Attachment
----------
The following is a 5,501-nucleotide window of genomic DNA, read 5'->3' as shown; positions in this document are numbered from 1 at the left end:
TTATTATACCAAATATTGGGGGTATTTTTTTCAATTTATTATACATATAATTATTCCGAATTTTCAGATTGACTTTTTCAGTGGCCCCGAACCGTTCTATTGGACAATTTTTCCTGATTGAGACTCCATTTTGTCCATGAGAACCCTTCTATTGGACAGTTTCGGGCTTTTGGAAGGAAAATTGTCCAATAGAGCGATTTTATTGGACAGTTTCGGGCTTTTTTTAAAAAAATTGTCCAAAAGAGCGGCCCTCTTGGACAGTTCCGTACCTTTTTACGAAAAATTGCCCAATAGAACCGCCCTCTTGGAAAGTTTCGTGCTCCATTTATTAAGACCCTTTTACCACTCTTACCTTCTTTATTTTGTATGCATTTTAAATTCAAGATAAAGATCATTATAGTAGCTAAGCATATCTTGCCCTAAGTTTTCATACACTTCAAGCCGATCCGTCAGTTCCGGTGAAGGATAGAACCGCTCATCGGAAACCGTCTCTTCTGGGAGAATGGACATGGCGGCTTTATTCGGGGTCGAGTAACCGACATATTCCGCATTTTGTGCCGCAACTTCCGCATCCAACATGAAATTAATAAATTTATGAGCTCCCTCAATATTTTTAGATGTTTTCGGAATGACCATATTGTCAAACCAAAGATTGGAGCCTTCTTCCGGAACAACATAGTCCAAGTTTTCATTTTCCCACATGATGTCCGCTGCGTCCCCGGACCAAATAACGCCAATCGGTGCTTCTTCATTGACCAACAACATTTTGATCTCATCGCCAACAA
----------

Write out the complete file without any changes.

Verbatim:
The following is a 5,501-nucleotide window of genomic DNA, read 5'->3' as shown; positions in this document are numbered from 1 at the left end:
TTATTATACCAAATATTGGGGGTATTTTTTTCAATTTATTATACATATAATTATTCCGAATTTTCAGATTGACTTTTTCAGTGGCCCCGAACCGTTCTATTGGACAATTTTTCCTGATTGAGACTCCATTTTGTCCATGAGAACCCTTCTATTGGACAGTTTCGGGCTTTTGGAAGGAAAATTGTCCAATAGAGCGATTTTATTGGACAGTTTCGGGCTTTTTTTAAAAAAATTGTCCAAAAGAGCGGCCCTCTTGGACAGTTCCGTACCTTTTTACGAAAAATTGCCCAATAGAACCGCCCTCTTGGAAAGTTTCGTGCTCCATTTATTAAGACCCTTTTACCACTCTTACCTTCTTTATTTTGTATGCATTTTAAATTCAAGATAAAGATCATTATAGTAGCTAAGCATATCTTGCCCTAAGTTTTCATACACTTCAAGCCGATCCGTCAGTTCCGGTGAAGGATAGAACCGCTCATCGGAAACCGTCTCTTCTGGGAGAATGGACATGGCGGCTTTATTCGGGGTCGAGTAACCGACATATTCCGCATTTTGTGCCGCAACTTCCGCATCCAACATGAAATTAATAAATTTATGAGCTCCCTCAATATTTTTAGATGTTTTCGGAATGACCATATTGTCAAACCAAAGATTGGAGCCTTCTTCCGGAACAACATAGTCCAAGTTTTCATTTTCCCACATGATGTCCGCTGCGTCCCCGGACCAAATAACGCCAATCGGTGCTTCTTCATTGACCAACAACATTTTGATCTCATCGCCAACAA